Despite growing up in the US, I had never attended a professional baseball game. In fact, the only professional sporting event I've been to (aside from DanceSport) was a Celtics Jazz game a few years back, and only because the company I was leaving had season tickets, and I figured I should take advantage of them (the tickets, not the company) before I go. Anyway, things have been going very well for me lately. Yesterday (Wed) I ran into a friend of mine who mentioned that she was heading down to NYC on Thur. I was also planning to go to the city on Thur so this was very fortuitious. I asked her why she was going and she said her bother got tickets to game 6 that day and she was going to get tickets to game 7. I thought, "what the hell" and asked her to get me tickets, too. Her dad was going to pick them up around 5pm on Thur. I said he was nuts and they'd be sold out by then. She then asked me what my reservation price was for the tickets if they have to get them from scalpers. I originally said about $250-300. Then I decided, what the hell, this is a once in a lifetime thing, so I'd pay whatever. (I realized the next day that was a bit risky, because they apparently went up to about $2,500). Anyway, he got us seats for $600. Gate 2, Sec M22, Box B, Seat 8. Now I was born in NYC, grew up outside of NYC and Chicago, and have live in Boston for 12 years. Obviously, this has been a very conmplex post season for me (or as complex as it can get for someone who really doesn't follow baseball). The friend I went with was a Sox fan, along with her father, and dressed accordingly. I decided to dress in beige to stay neutral, and see how I feel at the game. Clearly the Yankess fans out numbered the Sox fans. I was tempted to give in and buy a Yankess cap as I entered, but decided to hold off. Entering the stadium was pretty cool. I had never been in one before. The people, the lights, the manicured field... I can see why kids love it. It just feels so big. Before leaving Boston, I had been warned by both the friend I was with, as well as another friend of mine that the games can be pretty rowdy and the fans vicious with each other. We had stood on the subway with some other Sox fans, but there weren't any problems. While waiting outside a Yankee was talking to my friend's dad about how the Sox were going to lose, but aside from some ribbing about the team, wasn't being rude. When we tried to find out seats, a Yankess fan sent us to the first deck. I thought that was rather rude. we finally found our seats at the start of the first inning. We were surrounded by a sea of blue. The other Sox fans would wave and smile at each other, clearly standing out in their red, but were greatly out numbered by more than 10 to 1 (at least in our section). I decided by the mid first inning to root for the Yankees. Part of this was because I thought Yankee fans generally less rude then Sox fans, although I heard some bad anecdotal evidence form other Sox fans after this game. Part of it was being a native NYer. Part of it was probably just being surrounded by Yankees fans. There's more, but I don't want to get into it in a public forum and have it haunt me for the rest of my life. The soon turned out to be a questionable decision. The game itself was fun and exciting. The time seemed to fly by. It did feel pretty close to the game, but I could see everything. I was amazed at how small the field was, and yet at the same time, how much empty space there was in the outfield. I bought two beers which were handed down the line, and I hadned up money, getting my change handed back down. It's kinda amazing that in this day you can pass money through a bunch of strangers and not have problems. I guess it's because it's public. Still, a think someone with a quick hand could skim off some money. As the innings strecthed on my friend kept asking if I would convert. I held true, but certainly it seemed like this could be the year for the Sox. When Ortiz made it 5-2, that seemed like a pretty strong lead. I called my friend in CA (a Sox fan--the one who had warned me about rowdy fans), throughout the game. I told him we'd come back in the 7th. No such luck. It came close. You could feel the momentum in the stadium, and then felt it crash when they failed to bring the runners home. The 8th inning was amazing. The entire stadium was exploding as runs were scored and finally when they tied it up. By this point everyone was standing nearly continuously. The tention was fantastic in the next few innings as the game was tied. When Boone came up no one was expecting anything like that. His first hit was powerful, but into the stands. Once the second was launched, ever before it elft the infield the entire stadium was screaming. It was cool feeling tens of thousands of people so excited. Interestingly, as soon as they one, about 50 cops took the field and fanned out long the foul line in front of the stands, I guess to prevent people from storming the field. I thought that was kinda funny. I figured that $600 was excessive for one game of a sport I don't really follow. But I also figured this would be a great game (two top pitchers, game 7 in the series between two teams with a longstanding rivalry). Certainly it'd be useful since so many people make small talk about sports, I'd have a game I could talk about for years to come. Most importantly, I kept meaning to see the Greatful Dead. Not that I like their music, just that they had such a strong cult following, and I had some friends who went every year when they came to Boston. I kept saying, "I'll go next year." I never did and eventually Jerry died. I've been meaing to go to Fenway and see a baseball game for years. An ex-gf (huge Yankees fan) even planned to take me to a game, but we had broken up before she could. I didn't want to miss another rare opportunity to experience a piece of the American Pie. All in all, when I consider my lifetime earnings, the $600 seemed like quite a reasonable cost. That was one great game! --Mark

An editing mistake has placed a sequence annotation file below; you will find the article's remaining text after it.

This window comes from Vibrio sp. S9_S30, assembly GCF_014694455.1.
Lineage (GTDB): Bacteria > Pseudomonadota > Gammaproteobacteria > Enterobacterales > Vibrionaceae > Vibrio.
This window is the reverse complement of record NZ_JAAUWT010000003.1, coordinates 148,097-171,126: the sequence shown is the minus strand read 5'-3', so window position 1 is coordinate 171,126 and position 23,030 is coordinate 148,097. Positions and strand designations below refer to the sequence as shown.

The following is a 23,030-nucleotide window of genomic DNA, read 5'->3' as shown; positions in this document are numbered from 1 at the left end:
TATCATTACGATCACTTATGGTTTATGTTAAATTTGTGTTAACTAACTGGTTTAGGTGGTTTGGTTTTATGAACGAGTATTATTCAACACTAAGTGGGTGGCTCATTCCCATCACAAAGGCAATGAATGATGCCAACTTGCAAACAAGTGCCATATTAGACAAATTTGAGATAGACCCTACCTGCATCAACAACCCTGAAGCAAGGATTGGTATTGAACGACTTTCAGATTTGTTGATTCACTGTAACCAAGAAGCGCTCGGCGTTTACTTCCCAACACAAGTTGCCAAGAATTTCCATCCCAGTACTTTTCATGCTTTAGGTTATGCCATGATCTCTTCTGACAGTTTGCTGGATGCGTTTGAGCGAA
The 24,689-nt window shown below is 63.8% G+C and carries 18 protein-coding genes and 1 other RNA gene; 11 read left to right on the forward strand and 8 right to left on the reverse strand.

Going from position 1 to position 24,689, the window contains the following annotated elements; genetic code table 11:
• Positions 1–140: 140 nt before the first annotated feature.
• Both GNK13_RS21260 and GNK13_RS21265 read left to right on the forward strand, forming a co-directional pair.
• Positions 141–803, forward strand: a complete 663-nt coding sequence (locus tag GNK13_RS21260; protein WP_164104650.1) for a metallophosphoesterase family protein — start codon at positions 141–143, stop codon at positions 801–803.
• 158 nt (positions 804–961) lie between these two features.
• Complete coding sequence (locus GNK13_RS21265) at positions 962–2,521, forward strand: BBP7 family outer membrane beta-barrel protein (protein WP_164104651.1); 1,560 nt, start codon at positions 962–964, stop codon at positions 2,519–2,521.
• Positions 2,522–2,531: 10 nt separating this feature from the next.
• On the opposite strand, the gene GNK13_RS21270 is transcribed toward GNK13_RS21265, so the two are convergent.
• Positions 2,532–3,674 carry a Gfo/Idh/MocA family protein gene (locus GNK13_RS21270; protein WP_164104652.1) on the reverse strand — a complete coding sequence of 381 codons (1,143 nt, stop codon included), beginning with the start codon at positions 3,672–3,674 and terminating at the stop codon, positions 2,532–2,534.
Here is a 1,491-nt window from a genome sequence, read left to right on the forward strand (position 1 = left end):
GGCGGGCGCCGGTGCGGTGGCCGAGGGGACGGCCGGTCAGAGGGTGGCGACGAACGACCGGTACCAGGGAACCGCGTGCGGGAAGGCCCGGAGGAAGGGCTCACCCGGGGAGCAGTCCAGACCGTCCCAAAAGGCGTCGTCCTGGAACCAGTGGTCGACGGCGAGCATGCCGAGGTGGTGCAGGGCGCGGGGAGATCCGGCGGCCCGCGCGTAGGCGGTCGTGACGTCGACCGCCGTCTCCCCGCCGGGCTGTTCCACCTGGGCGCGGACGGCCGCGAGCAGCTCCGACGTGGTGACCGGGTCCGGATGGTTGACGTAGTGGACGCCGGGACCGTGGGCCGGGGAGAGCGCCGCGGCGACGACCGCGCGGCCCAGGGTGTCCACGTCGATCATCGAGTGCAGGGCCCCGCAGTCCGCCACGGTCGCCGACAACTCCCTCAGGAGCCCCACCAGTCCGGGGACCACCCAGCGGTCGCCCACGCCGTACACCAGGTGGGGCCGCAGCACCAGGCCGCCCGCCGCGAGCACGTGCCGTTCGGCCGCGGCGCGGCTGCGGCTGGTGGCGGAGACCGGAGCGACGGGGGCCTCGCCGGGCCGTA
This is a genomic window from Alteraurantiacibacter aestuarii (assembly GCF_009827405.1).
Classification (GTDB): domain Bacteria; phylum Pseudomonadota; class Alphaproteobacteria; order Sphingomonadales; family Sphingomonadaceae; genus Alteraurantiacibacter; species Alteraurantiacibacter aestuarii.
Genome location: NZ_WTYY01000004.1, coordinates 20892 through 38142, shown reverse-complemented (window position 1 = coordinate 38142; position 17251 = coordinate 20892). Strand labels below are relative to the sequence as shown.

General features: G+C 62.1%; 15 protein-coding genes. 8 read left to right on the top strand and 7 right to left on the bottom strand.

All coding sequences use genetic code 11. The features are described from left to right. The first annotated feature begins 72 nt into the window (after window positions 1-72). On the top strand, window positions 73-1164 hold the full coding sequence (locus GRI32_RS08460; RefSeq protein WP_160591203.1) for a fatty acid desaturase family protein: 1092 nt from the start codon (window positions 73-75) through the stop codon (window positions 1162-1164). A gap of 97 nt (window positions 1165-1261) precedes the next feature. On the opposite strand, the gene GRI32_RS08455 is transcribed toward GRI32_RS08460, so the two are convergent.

You certainly picked a great game to be your first!!! I haven't been to a playoff/World Series game since 1978. There is nothing like the feel of the crowd at a crucial ballgame. Being that it was against Boston, the crowd must have been doubly intense! There is nothing like sneaking out of work and running off to an afternoon baseball game on a nice warm summer afternoon. Sitting out in the sun drinking a couple of beers under a crystal blue sky with the perfect green grass below you is as close to heaven as can be found on earth.